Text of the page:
Some big numbers!
What is the Earth's average velocity as it orbits around the Sun?
According to Kepler’s first law, the Earth’s orbit around the Sun is in the shape of an ellipse with the Sun at one of the foci. The eccentricity of this ellipse is only 0.016; the eccentricity of an orbit varies from 0 (a circle) to 1 (a very flattened ellipse. Therefore, for the purposes of doing a simple estimation, we can approximate the orbit as a circle.
Kepler’s second law states that a planet will sweep equal area in equal amounts of time. Since the orbit is elliptical, the Earth is sometimes closer to the Sun (in early January) and moves faster. Again, for our estimation, we will try to just find the average velocity, which is the change in distance over the total amount of time.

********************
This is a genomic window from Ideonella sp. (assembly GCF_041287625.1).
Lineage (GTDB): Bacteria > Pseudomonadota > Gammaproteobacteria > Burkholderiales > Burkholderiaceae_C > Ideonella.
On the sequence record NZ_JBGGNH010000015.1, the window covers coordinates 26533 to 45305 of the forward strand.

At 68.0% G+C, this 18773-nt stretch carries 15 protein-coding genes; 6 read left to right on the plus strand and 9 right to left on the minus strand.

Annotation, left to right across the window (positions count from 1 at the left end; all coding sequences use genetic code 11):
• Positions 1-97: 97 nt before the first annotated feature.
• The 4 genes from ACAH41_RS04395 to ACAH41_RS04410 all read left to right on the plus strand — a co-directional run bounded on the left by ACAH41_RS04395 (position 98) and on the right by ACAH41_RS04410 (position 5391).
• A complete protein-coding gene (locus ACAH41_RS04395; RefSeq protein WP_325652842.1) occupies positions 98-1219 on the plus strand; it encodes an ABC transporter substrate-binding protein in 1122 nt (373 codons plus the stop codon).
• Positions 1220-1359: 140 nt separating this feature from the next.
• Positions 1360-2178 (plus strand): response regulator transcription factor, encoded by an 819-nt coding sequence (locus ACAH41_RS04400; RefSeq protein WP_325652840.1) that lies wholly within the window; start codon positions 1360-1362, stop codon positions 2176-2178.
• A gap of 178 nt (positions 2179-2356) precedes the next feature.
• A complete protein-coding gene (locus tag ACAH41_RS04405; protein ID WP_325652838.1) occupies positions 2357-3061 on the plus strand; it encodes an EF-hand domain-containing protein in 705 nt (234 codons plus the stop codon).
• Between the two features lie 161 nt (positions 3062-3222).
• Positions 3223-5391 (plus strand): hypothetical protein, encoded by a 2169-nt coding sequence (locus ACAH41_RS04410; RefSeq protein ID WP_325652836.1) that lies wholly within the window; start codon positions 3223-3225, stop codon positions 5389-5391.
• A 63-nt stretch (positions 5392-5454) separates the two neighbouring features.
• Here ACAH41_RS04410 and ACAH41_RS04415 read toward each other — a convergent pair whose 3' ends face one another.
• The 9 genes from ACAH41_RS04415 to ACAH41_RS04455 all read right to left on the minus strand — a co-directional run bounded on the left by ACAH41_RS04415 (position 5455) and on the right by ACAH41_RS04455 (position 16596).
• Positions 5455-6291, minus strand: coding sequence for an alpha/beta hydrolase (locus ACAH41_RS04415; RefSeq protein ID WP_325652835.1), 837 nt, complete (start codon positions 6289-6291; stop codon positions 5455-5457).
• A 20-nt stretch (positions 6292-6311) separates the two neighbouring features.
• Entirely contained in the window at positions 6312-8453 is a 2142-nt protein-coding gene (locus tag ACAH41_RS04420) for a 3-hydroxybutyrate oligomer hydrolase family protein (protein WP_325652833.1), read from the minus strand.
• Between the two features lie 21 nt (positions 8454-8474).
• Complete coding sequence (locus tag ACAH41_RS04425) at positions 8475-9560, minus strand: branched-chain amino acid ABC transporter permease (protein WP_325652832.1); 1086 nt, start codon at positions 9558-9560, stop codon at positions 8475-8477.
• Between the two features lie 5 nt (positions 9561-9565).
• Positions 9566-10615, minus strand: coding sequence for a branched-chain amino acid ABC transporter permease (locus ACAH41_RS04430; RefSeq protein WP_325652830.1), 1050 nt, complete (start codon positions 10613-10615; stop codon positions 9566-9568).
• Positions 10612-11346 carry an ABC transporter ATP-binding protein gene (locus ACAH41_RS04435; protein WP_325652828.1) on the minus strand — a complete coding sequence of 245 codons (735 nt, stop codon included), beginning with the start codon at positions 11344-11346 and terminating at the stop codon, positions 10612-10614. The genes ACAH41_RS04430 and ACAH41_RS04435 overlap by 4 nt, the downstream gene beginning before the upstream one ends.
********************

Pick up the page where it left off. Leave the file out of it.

The distance of the orbit is just the circumference of a circle with the radius r = the average distance from the Earth to the Sun. We know that the Earth is 1AU (astronomical unit) away from the Sun, which is about 1.5 x 10^11 m, and that one complete orbit takes a year. We can then do dimension analysis to figure out this velocity in a number of different units.
That’s 1000x faster than the average NY highway speed limit!
What is the total energy output of the Sun?
We can start with the average irradiance on Earth, which is about 1400 W/m^2 above the atmosphere and 1000 W/m^2 here on the surface. Note that this is a measure of the intensity - which is the power per unite area.
We can picture a sphere of radiation around the Sun with a radius of 1 AU - the distance from the Sun to the Earth (about 1.5 x 10^11 m). So the 1400 W/m^2 refers to the power radiated by the Sun on the surface of this sphere. To find the total amount of energy that the Sun outputs per second, we can multiply the intensity by the area of sphere.
So the total power output of the Sun is about 4 x 10^26 watts, or “400 yottawatts, that’s a lotta watts!” as John pointed out.